Choosing a career

In this website you’ll find inspiring examples of people who studied science, and are forging their own path in a wide range of industries.

So how do you find your dream career?

There are two key steps in focussing on a career:

    Define your interests

    What interests you and what are you good at?

    If science is what really interests you, then choose chemistry, physics or biology in your final years of high school.

    When thinking about what to study at university, identify which subjects interest you and choose a program (also known as a degree) that meets those interests. A Bachelor of Science program allows you to follow your interests into more specialised areas in second and third year.

    Remember that science can be combined with other disciplines such as business, law, communication, sales, marketing and commerce. This means that you can combine multiple interests and skills and open up even more career paths.

    • If you like being outdoors ... consider environmental management
    • If you would like to improve peoples’ lives ... consider occupational health and safety science
    • If you’re good with numbers … consider mathematics
    • If you’re curious about the universe ... consider physics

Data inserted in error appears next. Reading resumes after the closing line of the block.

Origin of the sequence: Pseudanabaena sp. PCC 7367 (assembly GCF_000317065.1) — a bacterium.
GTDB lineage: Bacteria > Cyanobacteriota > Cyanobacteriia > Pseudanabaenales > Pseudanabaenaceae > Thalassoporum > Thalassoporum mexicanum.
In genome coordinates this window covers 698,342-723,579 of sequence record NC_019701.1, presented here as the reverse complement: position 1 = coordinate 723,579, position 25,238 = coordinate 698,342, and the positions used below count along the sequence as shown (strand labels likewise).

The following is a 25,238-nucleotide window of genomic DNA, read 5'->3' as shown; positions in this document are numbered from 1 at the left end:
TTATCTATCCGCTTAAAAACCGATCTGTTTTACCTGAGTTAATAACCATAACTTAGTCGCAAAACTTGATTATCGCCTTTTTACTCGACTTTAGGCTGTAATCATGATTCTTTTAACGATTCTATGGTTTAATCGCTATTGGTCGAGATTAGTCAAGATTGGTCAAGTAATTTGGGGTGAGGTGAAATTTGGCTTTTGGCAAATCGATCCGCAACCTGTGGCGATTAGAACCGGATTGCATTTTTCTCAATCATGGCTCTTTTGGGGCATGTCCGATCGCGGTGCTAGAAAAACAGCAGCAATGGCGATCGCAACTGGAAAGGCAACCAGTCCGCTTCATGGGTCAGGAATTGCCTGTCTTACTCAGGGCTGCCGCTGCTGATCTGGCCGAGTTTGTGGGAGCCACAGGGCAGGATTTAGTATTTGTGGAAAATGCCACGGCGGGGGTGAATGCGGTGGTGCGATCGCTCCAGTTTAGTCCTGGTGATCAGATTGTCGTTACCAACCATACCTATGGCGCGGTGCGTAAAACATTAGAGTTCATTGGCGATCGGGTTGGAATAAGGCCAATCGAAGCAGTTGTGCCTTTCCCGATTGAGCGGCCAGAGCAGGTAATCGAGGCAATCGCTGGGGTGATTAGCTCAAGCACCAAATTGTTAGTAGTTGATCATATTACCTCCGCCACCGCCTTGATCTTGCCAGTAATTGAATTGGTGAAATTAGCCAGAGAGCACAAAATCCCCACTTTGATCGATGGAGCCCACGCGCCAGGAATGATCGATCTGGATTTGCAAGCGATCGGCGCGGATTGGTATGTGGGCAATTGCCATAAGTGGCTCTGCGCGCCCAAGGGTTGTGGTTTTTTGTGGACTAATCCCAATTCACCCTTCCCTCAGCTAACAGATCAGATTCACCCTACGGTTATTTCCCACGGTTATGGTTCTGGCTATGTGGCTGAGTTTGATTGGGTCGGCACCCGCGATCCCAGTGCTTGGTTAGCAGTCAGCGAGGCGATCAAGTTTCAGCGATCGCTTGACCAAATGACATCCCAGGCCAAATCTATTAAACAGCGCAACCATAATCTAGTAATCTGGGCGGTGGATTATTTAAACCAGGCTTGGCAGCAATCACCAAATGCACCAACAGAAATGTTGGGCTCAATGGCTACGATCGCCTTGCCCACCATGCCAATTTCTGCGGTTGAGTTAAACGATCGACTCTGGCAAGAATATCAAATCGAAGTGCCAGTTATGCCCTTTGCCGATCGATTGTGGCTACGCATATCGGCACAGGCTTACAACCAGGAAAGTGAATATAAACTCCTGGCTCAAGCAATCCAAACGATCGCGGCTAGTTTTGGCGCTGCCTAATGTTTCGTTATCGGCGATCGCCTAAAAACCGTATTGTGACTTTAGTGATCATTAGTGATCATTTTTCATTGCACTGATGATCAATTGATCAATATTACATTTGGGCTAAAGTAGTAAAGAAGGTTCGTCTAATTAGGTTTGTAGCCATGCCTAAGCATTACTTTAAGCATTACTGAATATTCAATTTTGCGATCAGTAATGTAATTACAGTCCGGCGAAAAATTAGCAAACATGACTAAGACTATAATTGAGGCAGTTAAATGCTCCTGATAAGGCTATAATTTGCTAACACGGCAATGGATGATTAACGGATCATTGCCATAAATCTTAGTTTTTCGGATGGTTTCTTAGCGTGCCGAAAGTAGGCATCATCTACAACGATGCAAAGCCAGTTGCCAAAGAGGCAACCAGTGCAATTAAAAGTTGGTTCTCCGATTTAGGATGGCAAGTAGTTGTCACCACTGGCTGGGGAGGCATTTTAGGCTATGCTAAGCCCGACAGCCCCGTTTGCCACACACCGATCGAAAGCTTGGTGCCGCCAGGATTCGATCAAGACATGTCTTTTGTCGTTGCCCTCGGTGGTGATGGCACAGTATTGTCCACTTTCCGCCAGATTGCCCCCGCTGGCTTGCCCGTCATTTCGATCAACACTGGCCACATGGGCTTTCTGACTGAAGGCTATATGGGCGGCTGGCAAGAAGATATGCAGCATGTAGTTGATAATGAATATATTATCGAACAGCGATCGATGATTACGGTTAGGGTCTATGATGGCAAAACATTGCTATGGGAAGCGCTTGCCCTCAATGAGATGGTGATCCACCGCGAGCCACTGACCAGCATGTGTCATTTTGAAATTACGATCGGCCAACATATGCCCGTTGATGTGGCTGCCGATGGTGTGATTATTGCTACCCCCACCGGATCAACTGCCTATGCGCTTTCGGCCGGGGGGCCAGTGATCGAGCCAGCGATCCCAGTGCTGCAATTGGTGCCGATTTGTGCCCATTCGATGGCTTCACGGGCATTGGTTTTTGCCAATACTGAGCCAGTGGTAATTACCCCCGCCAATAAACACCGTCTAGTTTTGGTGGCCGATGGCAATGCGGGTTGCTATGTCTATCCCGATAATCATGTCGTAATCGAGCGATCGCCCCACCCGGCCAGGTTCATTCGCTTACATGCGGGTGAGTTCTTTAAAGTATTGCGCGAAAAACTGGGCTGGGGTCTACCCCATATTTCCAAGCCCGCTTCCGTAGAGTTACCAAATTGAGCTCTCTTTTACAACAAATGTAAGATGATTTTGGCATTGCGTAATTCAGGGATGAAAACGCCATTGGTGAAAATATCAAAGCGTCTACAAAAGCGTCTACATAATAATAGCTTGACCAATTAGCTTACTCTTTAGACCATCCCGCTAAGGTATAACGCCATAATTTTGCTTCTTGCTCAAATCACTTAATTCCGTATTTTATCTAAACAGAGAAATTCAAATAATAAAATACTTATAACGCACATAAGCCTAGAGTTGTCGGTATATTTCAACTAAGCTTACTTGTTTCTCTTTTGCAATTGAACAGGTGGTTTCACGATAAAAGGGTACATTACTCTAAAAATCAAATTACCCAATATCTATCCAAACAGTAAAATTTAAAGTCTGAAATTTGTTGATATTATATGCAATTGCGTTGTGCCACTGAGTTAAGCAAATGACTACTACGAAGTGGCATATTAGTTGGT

• If you’re always looking for the latest and greatest thing ... consider biotechnology
    • If you’re fascinated by our natural world ... consider biology
    • If you want to know how our earth is changing ... consider earth sciences
    • If you love caring for animals ... consider animal or wildlife science
    • If you want to feed the world ... consider agricultural science

    Remember: Defining your interests is a continual process. Start by making a list of topics that interest you, and keep adding to the list throughout your high school studies. This will help you redefine potential careers as your interests mature or change.

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    Talk to as many people as you can

    Make time to talk with someone face to face about your options before making study or career decisions.

    Here are some good starting points to talk to real life scientists and lecturers:


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